Disasters – natural or human-made are common throughout the world. It is believed that in the recent past there is an increase in their magnitude, complexity, frequency and economic impact. India is at the highest risk of exposure to natural hazards in the world.
What is a Disaster?
The term disaster owes its origin to the French word “Desastre” which is a combination of two words ‘des’ meaning bad and ‘aster’ meaning star. Thus the term refers to ‘Bad or Evil star’. A disaster can be defined as “A serious disruption in the functioning of the community or a society causing widespread material, economic, social or environmental losses which exceed the ability of the affected society to cope using its own resources”.
Disaster damage occurs during and immediately after the disaster. This is usually measured in physical units (e.g., square meters of housing, kilometres of roads, etc.), and describes the total or partial destruction of physical assets, the disruption of basic services and damages to sources of livelihood in the affected area.
Disaster impact is the total effect, including negative effects (e.g., economic losses) and positive effects (e.g., economic gains), of a hazardous event or a disaster. The term includes economic, human and environmental impacts, and may include death, injuries, disease and other negative effects on human physical, mental and social well-being. A disaster is a result of the combination of hazard, vulnerability and insufficient capacity to
reduce the potential chances of risk.
What is a Hazard?
The word ‘hazard’ owes its origin to the word ‘hasard’ in old French and ‘az-zahr’ in Arabic meaning ‘chance’ or ‘luck’. Hazard may be defined as “a dangerous condition or event, that threat or have the potential for causing injury to life or damage to property or the environment.”
Any hazard – flood, earthquake or cyclone along with greater vulnerability (inadequate access to resources, sick and old people, lack of awareness etc.) would lead to disaster causing greater loss to life and property.
For example; an earthquake in an uninhabited desert cannot be considered a disaster, no matter how strong the intensities produced. An earthquake is disastrous only when it affects people, their properties and activities. Thus, disaster occurs only when hazards and vulnerability meet. Also, with greater capacity of the individual/community and environment to face these disasters, the impact of a hazard reduces.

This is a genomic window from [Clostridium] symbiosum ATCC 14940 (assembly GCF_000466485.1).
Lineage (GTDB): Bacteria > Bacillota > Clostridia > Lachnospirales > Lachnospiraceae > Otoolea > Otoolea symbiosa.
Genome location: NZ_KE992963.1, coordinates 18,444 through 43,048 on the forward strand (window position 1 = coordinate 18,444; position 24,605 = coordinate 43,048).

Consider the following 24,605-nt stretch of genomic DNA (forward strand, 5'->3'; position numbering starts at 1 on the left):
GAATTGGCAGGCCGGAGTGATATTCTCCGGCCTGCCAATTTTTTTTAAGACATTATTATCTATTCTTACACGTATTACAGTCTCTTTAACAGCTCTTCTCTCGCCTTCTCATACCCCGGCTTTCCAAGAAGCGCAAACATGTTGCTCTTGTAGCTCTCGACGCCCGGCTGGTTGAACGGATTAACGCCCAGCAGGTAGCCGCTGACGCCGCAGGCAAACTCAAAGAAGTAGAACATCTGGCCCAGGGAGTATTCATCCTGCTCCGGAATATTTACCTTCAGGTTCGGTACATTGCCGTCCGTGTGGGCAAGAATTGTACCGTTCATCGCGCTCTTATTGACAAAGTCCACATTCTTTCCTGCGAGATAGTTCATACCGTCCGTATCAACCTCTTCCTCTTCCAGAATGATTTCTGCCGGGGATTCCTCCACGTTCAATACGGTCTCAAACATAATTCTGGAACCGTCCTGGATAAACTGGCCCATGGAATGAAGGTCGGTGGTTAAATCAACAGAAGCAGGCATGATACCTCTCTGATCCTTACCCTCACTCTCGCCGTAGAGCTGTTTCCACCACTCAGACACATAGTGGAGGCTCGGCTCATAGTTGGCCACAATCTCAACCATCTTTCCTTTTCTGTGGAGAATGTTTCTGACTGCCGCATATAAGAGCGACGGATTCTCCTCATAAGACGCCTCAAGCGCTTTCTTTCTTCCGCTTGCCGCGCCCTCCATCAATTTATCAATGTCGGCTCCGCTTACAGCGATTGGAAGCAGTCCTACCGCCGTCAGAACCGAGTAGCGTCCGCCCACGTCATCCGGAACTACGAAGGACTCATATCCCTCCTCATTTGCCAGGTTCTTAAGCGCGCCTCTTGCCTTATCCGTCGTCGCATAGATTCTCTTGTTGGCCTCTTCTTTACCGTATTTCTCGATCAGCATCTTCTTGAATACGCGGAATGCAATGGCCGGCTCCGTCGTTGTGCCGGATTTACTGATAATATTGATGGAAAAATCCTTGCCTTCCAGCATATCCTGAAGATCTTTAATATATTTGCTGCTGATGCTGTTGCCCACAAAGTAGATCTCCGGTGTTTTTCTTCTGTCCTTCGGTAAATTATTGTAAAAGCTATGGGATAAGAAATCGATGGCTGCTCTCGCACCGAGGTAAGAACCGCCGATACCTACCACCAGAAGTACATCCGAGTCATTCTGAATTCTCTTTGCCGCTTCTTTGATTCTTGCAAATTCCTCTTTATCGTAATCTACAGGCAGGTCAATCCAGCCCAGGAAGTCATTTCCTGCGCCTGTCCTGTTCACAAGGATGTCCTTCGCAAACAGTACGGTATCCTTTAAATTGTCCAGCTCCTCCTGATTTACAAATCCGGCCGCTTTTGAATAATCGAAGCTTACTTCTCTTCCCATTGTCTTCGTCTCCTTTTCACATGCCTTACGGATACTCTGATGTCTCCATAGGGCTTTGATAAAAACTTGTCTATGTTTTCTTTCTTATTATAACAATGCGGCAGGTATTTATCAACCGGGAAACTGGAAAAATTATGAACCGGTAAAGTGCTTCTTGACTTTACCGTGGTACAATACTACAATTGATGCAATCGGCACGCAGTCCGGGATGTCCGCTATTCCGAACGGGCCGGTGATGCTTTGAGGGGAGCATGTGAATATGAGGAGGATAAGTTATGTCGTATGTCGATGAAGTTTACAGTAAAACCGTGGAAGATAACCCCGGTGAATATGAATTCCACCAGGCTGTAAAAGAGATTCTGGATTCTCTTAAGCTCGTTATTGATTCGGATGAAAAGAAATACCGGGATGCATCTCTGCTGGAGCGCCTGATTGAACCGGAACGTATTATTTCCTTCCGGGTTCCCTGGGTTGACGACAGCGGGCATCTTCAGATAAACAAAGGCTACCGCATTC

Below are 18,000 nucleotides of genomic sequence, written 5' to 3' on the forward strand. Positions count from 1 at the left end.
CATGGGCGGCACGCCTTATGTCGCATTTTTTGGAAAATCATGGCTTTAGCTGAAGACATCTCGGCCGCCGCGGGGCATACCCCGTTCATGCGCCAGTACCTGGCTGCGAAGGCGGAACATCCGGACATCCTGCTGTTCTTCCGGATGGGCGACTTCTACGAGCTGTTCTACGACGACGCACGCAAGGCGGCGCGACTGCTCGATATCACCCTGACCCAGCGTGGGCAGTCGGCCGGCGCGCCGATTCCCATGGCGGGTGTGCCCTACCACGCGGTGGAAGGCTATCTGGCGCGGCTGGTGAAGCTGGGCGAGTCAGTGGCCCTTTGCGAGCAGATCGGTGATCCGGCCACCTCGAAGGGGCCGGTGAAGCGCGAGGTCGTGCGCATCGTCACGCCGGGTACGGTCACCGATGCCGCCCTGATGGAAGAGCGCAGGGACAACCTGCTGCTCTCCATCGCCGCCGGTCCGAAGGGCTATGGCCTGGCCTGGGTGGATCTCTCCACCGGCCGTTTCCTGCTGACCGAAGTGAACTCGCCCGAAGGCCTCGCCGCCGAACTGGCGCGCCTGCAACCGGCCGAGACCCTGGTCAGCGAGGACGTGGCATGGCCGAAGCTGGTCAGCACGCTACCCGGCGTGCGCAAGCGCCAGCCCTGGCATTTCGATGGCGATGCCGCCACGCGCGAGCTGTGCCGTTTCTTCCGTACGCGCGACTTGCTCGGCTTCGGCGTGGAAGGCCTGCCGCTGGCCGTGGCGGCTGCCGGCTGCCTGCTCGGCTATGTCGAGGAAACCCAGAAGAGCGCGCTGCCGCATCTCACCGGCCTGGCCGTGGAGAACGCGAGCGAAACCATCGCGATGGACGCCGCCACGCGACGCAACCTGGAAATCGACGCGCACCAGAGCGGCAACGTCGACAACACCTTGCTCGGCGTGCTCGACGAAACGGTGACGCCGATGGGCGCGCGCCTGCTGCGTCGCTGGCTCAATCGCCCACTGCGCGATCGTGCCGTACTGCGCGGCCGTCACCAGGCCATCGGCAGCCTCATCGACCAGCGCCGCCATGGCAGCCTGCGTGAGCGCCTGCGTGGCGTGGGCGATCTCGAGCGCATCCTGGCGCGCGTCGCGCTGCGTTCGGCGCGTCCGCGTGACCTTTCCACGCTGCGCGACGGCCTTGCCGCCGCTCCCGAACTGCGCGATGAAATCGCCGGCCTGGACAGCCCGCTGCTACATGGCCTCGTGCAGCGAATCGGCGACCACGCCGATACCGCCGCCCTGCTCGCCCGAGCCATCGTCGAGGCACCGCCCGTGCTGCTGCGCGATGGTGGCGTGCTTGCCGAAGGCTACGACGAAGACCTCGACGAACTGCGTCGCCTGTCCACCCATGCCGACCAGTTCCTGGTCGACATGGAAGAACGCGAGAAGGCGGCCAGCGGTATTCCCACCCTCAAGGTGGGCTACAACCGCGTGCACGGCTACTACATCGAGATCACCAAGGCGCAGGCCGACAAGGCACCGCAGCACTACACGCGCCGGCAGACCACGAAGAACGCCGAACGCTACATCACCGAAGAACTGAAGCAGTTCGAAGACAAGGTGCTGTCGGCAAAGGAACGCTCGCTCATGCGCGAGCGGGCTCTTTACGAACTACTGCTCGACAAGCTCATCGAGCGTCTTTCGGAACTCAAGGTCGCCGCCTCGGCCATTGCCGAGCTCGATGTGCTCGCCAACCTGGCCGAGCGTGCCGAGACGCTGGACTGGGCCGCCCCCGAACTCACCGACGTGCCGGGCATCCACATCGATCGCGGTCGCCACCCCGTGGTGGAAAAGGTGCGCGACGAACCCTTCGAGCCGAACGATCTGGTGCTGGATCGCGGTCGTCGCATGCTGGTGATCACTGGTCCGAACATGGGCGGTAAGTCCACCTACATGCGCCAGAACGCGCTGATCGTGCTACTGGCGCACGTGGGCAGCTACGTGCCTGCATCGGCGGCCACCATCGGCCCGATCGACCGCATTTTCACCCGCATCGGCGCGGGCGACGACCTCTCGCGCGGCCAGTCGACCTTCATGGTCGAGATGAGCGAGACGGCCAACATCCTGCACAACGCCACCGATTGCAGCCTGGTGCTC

Difference between Natural Hazard and Disaster
|Hazard is a threat. A hazard is a dangerous physical condition or event.||Disaster is an event. It is a calamity or tragedy or a consequence of a hazard. Natural hazards that cause great loss to human life and economy are called disasters and catastrophes. A disaster disrupts the normal function of the society|
|Earthquakes, floods, volcanic eruption, landslides, droughts etc. are called natural hazards before they cause
great loss of life and damage to property.
|It causes damage to property and loss of life but it also disrupts the opportunities of employment.|
|Small numbers of people are affected.||A large number of people are affected.|
|It may cause injury, loss of life or damage of property.||It causes wide spread loss to life and property.|
|Earthquakes, floods, volcanoes, tsunami, land slide, drought etc. are natural hazards.||It affects the society to such an extent that external aid becomes sate the losses.|
Classification of Disasters
Disasters can be grouped into two broad categories namely natural and manmade.
Natural disasters are disasters which are caused because of natural phenomena (meteorological, geological or even biological origin). Examples of natural disasters are cyclones, tsunamis, earthquake and volcanic eruption which are exclusively of natural origin. Landslides, floods, drought, fires are socio-natural disasters since their causes are both natural and manmade. For example flooding may be caused because of heavy rains, landslide or blocking of drains with human waste.
Manmade disasters are disasters which occur due to human negligence. These are associated with industries or energy generation facilities and include explosions, leakage of toxic waste, pollution, dam failure, wars or civil strife etc. Many occur frequently while others take place occasionally.